Investing in Business, Real Estate: Opening Doors to Profits, Visas
The soaring value of the U.S. dollar versus the Colombian peso — combined with an ever-increasing flow of business-oriented tourism to Medellin – is spurring ever-greater interest in metro-Medellin real estate markets and other investment opportunities.
While it’s relatively easy for Colombian nationals living abroad to invest in Colombian real estate, it can be more complicated for non-resident foreigners to tap into this market.
One reason: A tourist visa won’t allow you to open a Colombian bank account, which you’ll need to transfer money from overseas in order to make a property purchase or to start a business here in Medellin.
However, foreigners who are serious investors, entrepreneurs, retirees and potential permanent residents in Medellin ought to consider securing a “TP7” visa, according to Medellin-based Casacol (see web-address here: en.casacol.co), a real-estate investment advisor, developer, property manager and legal advisor.
In a September 23 interview with Medellin Herald, Casacol attorney Dora Restrepo (a licensed Colombian lawyer) and Casacol’s founder/managing director Brad Hinkelman (a Canadian national who now lives in Medellin) explained why the “TP7” visa increasingly is seen as a practical way to invest, and simultaneously to secure a longer-term stay in Colombia.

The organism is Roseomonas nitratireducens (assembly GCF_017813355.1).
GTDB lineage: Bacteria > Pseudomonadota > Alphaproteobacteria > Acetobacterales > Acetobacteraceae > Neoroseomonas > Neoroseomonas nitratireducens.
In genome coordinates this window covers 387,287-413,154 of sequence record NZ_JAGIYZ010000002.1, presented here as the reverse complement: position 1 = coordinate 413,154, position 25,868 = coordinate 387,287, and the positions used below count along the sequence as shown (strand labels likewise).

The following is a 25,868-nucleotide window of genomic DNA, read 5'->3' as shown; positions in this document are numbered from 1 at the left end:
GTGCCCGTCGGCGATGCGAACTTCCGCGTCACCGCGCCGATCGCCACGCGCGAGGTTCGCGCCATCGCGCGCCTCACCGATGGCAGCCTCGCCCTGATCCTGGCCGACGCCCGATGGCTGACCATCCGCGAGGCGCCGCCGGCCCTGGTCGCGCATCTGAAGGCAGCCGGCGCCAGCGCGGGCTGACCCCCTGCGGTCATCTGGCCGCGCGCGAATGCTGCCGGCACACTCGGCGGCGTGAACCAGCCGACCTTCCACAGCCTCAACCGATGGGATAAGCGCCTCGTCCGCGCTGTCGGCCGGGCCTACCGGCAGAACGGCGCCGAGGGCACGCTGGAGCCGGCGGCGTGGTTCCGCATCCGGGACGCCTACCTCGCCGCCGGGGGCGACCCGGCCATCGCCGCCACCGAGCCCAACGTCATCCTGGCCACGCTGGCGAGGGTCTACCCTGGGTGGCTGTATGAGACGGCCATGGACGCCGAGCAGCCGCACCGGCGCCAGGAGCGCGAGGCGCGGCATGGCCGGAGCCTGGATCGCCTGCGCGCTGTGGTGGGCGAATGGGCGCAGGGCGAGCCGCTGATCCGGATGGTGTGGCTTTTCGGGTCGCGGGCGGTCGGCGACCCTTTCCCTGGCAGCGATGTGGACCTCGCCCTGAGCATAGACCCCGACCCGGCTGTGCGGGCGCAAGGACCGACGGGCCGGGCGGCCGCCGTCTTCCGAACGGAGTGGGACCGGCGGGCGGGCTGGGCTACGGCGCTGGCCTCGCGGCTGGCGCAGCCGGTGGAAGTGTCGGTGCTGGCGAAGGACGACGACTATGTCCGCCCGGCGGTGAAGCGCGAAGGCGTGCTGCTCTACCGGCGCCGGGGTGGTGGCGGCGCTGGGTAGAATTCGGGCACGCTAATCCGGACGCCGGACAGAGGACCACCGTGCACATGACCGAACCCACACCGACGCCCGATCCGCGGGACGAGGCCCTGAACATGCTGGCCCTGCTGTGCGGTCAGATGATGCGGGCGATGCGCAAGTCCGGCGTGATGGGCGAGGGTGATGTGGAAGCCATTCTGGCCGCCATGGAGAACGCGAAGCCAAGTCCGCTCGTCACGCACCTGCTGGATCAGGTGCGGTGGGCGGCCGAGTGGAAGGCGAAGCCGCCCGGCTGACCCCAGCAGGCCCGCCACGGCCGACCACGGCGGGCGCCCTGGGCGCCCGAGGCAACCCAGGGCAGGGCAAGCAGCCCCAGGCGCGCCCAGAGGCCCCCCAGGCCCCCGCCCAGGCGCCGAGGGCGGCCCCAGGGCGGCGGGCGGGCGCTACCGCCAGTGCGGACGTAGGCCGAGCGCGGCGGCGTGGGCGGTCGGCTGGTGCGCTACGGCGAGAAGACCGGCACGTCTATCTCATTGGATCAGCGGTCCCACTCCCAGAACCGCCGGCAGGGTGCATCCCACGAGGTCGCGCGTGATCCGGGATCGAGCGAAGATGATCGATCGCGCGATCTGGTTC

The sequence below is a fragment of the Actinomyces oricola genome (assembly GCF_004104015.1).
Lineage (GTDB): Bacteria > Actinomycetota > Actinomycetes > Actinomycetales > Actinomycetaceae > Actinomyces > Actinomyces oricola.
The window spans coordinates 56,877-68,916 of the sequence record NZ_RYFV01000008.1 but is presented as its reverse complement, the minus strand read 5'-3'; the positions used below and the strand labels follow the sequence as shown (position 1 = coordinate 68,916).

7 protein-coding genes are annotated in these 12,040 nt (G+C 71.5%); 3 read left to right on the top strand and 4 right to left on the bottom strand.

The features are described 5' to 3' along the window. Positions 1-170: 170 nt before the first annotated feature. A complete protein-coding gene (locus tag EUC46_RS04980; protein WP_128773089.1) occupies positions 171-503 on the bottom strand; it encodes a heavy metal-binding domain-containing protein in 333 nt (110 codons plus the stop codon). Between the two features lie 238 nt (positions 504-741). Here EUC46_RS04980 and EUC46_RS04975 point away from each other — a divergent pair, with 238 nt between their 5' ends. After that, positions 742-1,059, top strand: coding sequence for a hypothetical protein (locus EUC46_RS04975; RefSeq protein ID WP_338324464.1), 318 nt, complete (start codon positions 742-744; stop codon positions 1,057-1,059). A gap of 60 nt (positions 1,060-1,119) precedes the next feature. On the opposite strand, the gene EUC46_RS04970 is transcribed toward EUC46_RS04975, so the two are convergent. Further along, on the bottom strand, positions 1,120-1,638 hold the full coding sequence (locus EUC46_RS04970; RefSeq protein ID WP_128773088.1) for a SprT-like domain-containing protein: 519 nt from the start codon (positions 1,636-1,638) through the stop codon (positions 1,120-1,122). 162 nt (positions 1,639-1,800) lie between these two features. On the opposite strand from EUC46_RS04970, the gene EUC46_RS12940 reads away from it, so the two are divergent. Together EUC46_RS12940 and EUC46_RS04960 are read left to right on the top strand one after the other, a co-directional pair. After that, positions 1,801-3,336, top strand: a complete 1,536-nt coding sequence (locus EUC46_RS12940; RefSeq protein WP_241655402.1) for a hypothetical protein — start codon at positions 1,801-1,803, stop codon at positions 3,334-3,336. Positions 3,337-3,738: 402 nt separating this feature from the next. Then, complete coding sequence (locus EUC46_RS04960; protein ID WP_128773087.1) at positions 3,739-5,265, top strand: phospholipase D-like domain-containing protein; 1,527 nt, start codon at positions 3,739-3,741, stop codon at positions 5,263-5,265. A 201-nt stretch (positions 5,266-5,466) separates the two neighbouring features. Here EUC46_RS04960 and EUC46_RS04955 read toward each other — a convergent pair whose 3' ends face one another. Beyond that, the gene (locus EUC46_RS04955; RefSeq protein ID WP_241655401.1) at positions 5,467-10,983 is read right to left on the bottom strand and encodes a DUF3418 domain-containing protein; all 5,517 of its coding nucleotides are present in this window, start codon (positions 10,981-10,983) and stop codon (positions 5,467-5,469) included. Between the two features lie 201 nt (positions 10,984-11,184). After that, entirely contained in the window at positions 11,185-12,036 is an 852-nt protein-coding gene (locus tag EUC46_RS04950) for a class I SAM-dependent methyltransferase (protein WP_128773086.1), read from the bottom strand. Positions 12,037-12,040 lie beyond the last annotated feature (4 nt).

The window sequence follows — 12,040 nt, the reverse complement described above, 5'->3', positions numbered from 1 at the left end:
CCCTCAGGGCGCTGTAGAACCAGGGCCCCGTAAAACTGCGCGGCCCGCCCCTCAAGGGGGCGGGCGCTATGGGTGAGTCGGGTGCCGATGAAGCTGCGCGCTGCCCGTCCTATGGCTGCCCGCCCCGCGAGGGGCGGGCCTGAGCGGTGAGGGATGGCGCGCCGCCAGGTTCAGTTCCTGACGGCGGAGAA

Obtaining a “TP7” visa not only can open the door to “doing well” but also to “doing good,” as it enables longer-term stays here (initially one year, with conditional renewals), while helping build the Colombian economy by attracting capital that generates jobs and opportunities, they pointed out.
As Restrepo pointed out, obtaining a “TP7” visa – initially good for one year, but also renewable for subsequent years – involves creating a self-directed “Sociedad por Acciones Simplificadas” or “SAS” company, which can enable you to launch of all sorts of businesses, including participation in real-estate investing.
Retirees also can qualify for “TP7” visas, as long as they’re receiving the equivalent of at least three Colombian minimum monthly salaries (roughly US$700 at today’s exchange rates), she said.